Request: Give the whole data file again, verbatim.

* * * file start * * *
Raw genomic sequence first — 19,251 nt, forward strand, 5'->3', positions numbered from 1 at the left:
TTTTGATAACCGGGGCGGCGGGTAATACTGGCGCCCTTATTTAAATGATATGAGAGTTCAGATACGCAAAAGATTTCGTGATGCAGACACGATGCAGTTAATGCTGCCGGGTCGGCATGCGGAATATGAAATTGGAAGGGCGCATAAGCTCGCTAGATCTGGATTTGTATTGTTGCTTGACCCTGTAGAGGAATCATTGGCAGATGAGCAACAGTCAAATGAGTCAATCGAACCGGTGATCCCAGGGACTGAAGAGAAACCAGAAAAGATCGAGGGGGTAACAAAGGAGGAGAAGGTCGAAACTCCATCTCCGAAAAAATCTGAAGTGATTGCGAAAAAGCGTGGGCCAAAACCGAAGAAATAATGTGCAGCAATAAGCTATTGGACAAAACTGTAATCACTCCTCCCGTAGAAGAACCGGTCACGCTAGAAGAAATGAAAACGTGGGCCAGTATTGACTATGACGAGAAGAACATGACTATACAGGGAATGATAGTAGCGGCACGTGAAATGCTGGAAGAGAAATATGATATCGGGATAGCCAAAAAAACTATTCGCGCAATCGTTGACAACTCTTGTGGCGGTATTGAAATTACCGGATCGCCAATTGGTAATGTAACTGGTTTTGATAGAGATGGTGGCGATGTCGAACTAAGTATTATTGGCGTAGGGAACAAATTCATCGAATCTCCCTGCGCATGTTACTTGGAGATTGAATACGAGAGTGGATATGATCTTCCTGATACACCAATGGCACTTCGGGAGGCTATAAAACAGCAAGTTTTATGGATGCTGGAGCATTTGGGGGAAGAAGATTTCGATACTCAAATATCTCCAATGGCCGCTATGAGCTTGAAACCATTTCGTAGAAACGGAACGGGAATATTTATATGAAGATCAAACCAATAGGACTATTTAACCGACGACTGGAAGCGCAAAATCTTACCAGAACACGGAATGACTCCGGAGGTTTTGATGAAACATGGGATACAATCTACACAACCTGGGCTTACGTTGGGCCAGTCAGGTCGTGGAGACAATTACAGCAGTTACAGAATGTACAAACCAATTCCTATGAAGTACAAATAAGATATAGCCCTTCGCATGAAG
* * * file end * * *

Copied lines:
Raw genomic sequence first — 19,251 nt, forward strand, 5'->3', positions numbered from 1 at the left:
TTTTGATAACCGGGGCGGCGGGTAATACTGGCGCCCTTATTTAAATGATATGAGAGTTCAGATACGCAAAAGATTTCGTGATGCAGACACGATGCAGTTAATGCTGCCGGGTCGGCATGCGGAATATGAAATTGGAAGGGCGCATAAGCTCGCTAGATCTGGATTTGTATTGTTGCTTGACCCTGTAGAGGAATCATTGGCAGATGAGCAACAGTCAAATGAGTCAATCGAACCGGTGATCCCAGGGACTGAAGAGAAACCAGAAAAGATCGAGGGGGTAACAAAGGAGGAGAAGGTCGAAACTCCATCTCCGAAAAAATCTGAAGTGATTGCGAAAAAGCGTGGGCCAAAACCGAAGAAATAATGTGCAGCAATAAGCTATTGGACAAAACTGTAATCACTCCTCCCGTAGAAGAACCGGTCACGCTAGAAGAAATGAAAACGTGGGCCAGTATTGACTATGACGAGAAGAACATGACTATACAGGGAATGATAGTAGCGGCACGTGAAATGCTGGAAGAGAAATATGATATCGGGATAGCCAAAAAAACTATTCGCGCAATCGTTGACAACTCTTGTGGCGGTATTGAAATTACCGGATCGCCAATTGGTAATGTAACTGGTTTTGATAGAGATGGTGGCGATGTCGAACTAAGTATTATTGGCGTAGGGAACAAATTCATCGAATCTCCCTGCGCATGTTACTTGGAGATTGAATACGAGAGTGGATATGATCTTCCTGATACACCAATGGCACTTCGGGAGGCTATAAAACAGCAAGTTTTATGGATGCTGGAGCATTTGGGGGAAGAAGATTTCGATACTCAAATATCTCCAATGGCCGCTATGAGCTTGAAACCATTTCGTAGAAACGGAACGGGAATATTTATATGAAGATCAAACCAATAGGACTATTTAACCGACGACTGGAAGCGCAAAATCTTACCAGAACACGGAATGACTCCGGAGGTTTTGATGAAACATGGGATACAATCTACACAACCTGGGCTTACGTTGGGCCAGTCAGGTCGTGGAGACAATTACAGCAGTTACAGAATGTACAAACCAATTCCTATGAAGTACAAATAAGATATAGCCCTTCGCATGAAG